The scene played out in front of him now like a pantomime with the boys carrying the coal bucket into the lower room and the great roaring fire lit and and the treacle scone bread for supper. Crackling flames dancing on the ceiling as he closed his eyes, searching out the dark corners of the room, shadows of walls moving with every flicker of heat and the company too of course. Their mother fussing over him like her long lost father, welcoming him home, fluffing his seat by the fire for it was his seat and no one else’s and calling him for Christmas dinner with the place so warm and inviting and enough laughter to fill a thousand flat and empty sandbags.
He remembered the tin of Fray Bentos on the dresser of his own house – cold and uninviting – a poor meal for one.
“It’ll do till the New Year” he allowed to himself in advance and tuned back into the hum of the Mass for fear of missing the important cue.
‘You take away the sins of the world, grant us peace’ The Priest paused, silently, about to move on – pondered, caught Neil’s thought in the ether and announced
“There may be someone that has tried us this past twelve months. Things may have been said or done in the heat of anger that we think better of now with the value of time. Love has no boundaries, no stone walls; it overcomes all through the Power and Grace of Jesus Christ. Let us offer each other the sign of peace on this special day – peace be with you all”
The old man watched the dark figure make great with local men on either side of him and mumbling “peace be with ye” and glad of their accommodating him earlier less he’d have been a shag on a rock in the aisle.
The dark frame felt a tap on the shoulder – a hard, annoying tap, like a niggling child that wanted sweets from an empty brown paper bag, knowing full well that there was nothing to be gained – but being a nuisance anyway and cadging for more. At first he paid no heed, sure it was a mistake or a geriatric old man had overshot his arms in full and contrite prayer. It happened again, more stern and forceful this time as long hard fingers dug into his back and a familiar grumble and roof of mouth clack of ill-fitting false teeth and wide mouth.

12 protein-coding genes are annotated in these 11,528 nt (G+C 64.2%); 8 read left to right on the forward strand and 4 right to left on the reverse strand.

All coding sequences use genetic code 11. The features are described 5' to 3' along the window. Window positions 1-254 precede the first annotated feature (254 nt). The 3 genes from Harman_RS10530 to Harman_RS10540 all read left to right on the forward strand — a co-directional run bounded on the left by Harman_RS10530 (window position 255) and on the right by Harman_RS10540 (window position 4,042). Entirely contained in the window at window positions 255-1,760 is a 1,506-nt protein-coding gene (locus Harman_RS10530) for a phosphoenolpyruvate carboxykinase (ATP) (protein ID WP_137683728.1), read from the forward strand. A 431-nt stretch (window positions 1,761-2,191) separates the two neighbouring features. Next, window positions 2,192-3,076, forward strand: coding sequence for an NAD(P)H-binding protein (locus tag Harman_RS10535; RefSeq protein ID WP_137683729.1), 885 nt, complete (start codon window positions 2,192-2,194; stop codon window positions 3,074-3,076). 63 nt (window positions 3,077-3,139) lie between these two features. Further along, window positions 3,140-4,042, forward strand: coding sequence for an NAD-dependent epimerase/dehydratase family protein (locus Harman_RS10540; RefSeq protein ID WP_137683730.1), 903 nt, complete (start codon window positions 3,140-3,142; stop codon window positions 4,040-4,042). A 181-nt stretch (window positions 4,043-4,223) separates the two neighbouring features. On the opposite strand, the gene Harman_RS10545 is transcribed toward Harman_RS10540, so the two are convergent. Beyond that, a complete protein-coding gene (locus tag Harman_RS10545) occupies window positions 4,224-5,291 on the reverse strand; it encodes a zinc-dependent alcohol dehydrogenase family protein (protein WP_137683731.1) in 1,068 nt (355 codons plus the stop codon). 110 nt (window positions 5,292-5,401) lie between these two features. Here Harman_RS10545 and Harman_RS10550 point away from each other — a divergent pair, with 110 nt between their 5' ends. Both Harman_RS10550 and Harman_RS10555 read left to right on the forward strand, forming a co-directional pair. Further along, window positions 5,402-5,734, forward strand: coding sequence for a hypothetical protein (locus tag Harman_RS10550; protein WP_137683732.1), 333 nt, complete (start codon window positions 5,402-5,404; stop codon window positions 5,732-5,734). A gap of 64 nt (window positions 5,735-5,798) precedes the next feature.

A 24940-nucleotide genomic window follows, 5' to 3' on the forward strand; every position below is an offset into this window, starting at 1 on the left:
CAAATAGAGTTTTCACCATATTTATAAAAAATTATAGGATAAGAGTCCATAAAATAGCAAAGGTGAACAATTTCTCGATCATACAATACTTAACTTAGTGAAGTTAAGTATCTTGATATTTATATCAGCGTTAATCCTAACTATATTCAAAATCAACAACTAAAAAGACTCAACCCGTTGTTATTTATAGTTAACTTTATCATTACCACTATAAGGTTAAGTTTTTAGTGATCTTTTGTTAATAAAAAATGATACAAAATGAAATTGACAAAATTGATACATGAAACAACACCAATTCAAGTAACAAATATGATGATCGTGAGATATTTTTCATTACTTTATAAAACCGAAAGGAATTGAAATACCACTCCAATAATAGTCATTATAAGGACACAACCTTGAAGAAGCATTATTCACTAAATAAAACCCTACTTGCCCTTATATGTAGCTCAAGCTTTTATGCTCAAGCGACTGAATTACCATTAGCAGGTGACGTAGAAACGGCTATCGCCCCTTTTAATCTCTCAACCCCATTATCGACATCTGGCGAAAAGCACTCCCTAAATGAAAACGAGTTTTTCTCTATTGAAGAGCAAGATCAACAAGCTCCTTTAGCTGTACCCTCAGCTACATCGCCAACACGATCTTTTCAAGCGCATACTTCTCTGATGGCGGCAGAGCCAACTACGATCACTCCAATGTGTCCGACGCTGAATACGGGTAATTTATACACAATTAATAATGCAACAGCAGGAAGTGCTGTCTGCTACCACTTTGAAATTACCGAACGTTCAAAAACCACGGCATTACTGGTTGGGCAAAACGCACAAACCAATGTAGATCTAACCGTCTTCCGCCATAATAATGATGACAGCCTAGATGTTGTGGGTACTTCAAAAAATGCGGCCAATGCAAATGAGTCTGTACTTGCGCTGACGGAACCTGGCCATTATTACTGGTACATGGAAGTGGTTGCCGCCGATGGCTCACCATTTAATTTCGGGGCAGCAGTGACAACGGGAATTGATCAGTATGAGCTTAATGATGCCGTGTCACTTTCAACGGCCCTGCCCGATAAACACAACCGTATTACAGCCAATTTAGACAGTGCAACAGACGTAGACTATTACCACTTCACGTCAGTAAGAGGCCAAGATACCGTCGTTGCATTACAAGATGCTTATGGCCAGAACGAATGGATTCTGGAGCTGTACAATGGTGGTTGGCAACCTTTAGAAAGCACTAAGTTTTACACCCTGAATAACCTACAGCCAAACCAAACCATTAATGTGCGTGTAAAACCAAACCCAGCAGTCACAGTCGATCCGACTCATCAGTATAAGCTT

‘Peace…be with ye….it’s me…sure….sur….Nee….illl!’ Glancing around, he caught the outline of the long bandy frame, surely it could only be him, and how unlucky could one man be? He asked himself and turned around slowly to greet him. Without words – the picture told a thousand stories. The old man’s eyes were moist and full of sincere compassion. Things would be different now if he could have the second chance that surely everybody deserves, and sure what? He’d be no bother at all in the scheme of things.
“Peace of Christmas be with ye” he swished again in a meek and defenceless gesture.
The dark frame shook his head and wondered why God under no circumstances liked seeing him happy. Throngs of Heavenly Angels lifted his right hand as his head disconnected from the rest of him. Like Joseph in the clammy heat – not only was there a cock of hay and four heavy stooks of corn sitting on his chest, but the whole hay stack squashed him and the sheaves of corn – strap untied, were pushed head first into the thresher – crushing him into submission as the annoying old child poked his fragile being again for reconciliation. Every old man in Donegal looked on for it was the only thing to do for their chum with a humble and contrite heart.
Quietly, in silent slow motion, their hands met in a cold shake as Neil’s heart glowed in exaltation and delirious delight.
He smiled at himself as his spirit flew high above the painted nativity scene, doing somersaults over the plump Priests head in all his grand finery. A day of new beginnings and peace to all mankind on earth and never a truer word said. The finer details of the flit would sort themselves out as they stood under the bell tower with backs to the wind and lit fags howling bright red like hells bellows. Christmas dinner and warmth and company was the deal, for a handshake was as good as a pound note and a spit in the palm with shiny brown dealers boots to go with it for good measure.
A miracle – no more and no less, a pure miracle,
25 December, 2017